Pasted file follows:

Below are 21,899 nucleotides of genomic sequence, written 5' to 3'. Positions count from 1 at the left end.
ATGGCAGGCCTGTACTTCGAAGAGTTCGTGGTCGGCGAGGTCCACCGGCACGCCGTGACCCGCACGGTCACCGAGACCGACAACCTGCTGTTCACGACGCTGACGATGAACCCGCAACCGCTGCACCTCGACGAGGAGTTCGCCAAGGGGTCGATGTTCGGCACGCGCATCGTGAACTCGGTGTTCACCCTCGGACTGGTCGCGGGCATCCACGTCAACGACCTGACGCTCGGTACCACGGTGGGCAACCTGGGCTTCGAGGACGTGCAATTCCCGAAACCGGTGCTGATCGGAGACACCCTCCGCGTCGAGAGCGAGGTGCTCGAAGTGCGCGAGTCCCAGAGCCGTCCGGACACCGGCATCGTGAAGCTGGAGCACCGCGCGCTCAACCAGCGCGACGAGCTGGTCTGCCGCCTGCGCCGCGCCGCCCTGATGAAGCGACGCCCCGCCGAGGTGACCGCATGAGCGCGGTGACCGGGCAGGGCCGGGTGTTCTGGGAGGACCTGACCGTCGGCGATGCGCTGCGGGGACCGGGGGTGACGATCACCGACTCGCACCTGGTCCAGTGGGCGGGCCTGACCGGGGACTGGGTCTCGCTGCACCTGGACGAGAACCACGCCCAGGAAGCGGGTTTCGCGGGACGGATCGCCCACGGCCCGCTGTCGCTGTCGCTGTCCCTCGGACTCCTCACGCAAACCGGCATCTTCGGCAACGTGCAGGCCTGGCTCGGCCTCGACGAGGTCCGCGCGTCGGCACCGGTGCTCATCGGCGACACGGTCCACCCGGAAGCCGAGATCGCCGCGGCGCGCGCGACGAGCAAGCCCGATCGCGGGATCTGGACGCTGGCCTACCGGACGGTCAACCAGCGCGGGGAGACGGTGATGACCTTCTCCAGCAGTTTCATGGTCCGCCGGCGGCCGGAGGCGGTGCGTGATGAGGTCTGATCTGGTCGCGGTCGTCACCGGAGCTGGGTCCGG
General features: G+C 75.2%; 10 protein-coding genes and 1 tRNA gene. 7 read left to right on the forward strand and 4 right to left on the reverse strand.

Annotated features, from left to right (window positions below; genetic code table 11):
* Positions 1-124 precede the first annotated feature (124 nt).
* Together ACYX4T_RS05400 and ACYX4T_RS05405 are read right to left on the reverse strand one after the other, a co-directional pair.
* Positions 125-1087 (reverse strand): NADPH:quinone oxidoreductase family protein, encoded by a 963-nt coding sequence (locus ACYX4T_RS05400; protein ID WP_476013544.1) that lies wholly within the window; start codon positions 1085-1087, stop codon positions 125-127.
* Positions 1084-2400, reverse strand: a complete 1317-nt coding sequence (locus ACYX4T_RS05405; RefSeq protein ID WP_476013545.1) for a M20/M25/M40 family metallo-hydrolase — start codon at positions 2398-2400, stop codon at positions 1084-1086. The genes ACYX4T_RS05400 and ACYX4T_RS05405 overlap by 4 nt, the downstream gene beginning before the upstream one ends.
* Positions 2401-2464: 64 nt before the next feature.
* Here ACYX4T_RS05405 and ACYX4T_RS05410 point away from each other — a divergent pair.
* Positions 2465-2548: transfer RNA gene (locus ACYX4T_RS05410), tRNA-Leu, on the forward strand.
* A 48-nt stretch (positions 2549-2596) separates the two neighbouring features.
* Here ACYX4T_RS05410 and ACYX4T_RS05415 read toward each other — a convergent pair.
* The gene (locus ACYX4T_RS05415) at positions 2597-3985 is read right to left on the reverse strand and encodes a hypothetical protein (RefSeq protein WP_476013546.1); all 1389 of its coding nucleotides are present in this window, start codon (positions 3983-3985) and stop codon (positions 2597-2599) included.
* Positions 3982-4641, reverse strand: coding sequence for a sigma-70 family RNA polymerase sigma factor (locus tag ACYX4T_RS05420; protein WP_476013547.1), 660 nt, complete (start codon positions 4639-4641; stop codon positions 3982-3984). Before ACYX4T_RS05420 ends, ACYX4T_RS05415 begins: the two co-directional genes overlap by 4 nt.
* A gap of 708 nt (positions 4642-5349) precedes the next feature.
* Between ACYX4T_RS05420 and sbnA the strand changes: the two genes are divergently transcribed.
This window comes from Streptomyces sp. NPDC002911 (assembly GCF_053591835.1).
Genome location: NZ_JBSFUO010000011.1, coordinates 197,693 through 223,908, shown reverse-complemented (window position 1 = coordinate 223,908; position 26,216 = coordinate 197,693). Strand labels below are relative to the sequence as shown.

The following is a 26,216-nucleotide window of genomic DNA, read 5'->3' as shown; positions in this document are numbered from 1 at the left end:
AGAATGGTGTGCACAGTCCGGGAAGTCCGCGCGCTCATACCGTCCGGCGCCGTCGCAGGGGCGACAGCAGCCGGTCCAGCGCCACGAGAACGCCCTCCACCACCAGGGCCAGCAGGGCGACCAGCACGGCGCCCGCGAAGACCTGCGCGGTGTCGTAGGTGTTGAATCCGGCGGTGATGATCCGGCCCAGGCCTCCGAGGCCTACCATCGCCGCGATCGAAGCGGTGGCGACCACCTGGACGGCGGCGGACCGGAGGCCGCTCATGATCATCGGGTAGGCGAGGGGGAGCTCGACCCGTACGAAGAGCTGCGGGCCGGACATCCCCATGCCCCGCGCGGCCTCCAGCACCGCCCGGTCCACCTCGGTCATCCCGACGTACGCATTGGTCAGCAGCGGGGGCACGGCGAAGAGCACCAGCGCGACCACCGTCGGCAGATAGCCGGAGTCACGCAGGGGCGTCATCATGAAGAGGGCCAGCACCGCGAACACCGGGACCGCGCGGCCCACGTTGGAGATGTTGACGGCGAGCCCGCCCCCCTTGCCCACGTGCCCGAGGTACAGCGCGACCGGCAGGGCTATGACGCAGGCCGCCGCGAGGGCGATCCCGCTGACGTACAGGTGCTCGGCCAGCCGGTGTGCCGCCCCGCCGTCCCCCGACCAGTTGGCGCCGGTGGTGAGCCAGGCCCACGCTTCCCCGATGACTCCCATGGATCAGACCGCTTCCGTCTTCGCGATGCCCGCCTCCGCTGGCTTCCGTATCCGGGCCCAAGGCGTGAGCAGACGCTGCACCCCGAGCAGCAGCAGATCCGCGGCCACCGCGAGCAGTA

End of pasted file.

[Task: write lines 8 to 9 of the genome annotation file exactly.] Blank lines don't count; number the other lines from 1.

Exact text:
* Positions 1084-2400, reverse strand: a complete 1317-nt coding sequence (locus ACYX4T_RS05405; RefSeq protein ID WP_476013545.1) for a M20/M25/M40 family metallo-hydrolase — start codon at positions 2398-2400, stop codon at positions 1084-1086. The genes ACYX4T_RS05400 and ACYX4T_RS05405 overlap by 4 nt, the downstream gene beginning before the upstream one ends.
* Positions 2401-2464: 64 nt before the next feature.